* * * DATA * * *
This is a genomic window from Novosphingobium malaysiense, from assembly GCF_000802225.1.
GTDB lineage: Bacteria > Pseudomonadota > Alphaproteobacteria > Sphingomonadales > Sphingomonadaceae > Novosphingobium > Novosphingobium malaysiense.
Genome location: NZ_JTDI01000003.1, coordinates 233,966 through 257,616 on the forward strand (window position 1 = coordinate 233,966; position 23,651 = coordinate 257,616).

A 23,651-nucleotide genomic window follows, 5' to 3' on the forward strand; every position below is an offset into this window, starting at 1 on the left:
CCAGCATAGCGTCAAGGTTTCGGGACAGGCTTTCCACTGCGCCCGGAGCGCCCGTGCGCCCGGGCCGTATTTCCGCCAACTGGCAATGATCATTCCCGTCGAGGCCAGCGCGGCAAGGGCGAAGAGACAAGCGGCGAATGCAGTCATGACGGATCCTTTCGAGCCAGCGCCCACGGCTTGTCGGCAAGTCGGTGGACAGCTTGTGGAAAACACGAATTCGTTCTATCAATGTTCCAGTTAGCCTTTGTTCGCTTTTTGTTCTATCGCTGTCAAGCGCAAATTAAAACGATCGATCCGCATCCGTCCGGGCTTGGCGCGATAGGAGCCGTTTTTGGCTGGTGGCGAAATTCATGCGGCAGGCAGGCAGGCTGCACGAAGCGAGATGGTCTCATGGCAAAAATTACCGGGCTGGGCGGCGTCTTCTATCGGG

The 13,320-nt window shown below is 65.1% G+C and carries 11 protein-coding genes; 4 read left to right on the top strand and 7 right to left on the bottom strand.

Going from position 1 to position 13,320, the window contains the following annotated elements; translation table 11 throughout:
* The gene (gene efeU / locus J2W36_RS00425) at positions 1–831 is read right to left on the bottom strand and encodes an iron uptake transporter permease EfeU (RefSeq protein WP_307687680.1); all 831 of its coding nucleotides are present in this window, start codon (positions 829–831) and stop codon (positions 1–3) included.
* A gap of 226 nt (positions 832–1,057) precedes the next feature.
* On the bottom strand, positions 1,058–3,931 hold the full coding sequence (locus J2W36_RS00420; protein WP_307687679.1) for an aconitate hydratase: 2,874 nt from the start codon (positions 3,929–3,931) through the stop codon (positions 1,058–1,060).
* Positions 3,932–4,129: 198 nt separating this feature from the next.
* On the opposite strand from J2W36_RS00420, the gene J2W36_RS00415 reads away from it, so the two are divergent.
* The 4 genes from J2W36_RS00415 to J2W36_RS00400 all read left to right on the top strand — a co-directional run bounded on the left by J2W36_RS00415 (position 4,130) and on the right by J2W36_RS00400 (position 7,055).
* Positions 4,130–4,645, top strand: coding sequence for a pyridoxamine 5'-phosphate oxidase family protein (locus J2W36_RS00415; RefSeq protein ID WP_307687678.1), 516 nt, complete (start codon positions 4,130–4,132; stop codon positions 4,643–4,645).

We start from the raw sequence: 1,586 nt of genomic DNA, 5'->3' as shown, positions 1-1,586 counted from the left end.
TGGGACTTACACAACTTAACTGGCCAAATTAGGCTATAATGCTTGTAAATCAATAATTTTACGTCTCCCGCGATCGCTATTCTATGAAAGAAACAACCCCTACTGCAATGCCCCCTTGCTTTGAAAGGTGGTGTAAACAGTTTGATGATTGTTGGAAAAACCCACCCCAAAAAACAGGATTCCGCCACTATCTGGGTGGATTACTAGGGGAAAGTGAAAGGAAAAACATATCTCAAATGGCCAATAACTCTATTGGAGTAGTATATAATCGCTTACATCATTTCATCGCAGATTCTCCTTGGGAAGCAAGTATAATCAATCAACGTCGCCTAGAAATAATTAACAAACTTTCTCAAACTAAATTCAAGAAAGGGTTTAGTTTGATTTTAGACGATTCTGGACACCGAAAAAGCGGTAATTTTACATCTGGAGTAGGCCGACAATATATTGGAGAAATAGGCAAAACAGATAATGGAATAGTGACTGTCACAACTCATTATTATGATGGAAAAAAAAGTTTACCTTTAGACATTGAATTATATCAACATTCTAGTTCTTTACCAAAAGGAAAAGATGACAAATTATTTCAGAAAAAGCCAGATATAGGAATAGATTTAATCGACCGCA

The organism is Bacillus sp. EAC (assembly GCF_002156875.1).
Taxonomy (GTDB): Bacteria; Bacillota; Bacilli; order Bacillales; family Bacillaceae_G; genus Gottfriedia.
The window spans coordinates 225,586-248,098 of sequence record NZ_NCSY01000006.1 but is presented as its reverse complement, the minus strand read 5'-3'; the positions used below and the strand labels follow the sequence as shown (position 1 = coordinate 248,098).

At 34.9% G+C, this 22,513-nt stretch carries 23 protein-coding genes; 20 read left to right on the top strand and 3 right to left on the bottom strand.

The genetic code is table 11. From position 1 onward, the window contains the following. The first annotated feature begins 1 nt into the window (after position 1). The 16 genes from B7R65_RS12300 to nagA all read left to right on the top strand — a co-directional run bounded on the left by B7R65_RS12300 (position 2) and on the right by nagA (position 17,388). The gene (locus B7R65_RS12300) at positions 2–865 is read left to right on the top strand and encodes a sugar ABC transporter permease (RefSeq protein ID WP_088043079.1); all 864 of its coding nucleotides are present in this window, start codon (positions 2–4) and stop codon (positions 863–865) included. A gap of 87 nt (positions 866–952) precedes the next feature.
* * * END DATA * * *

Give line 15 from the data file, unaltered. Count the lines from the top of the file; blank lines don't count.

We start from the raw sequence: 1,586 nt of genomic DNA, 5'->3' as shown, positions 1-1,586 counted from the left end.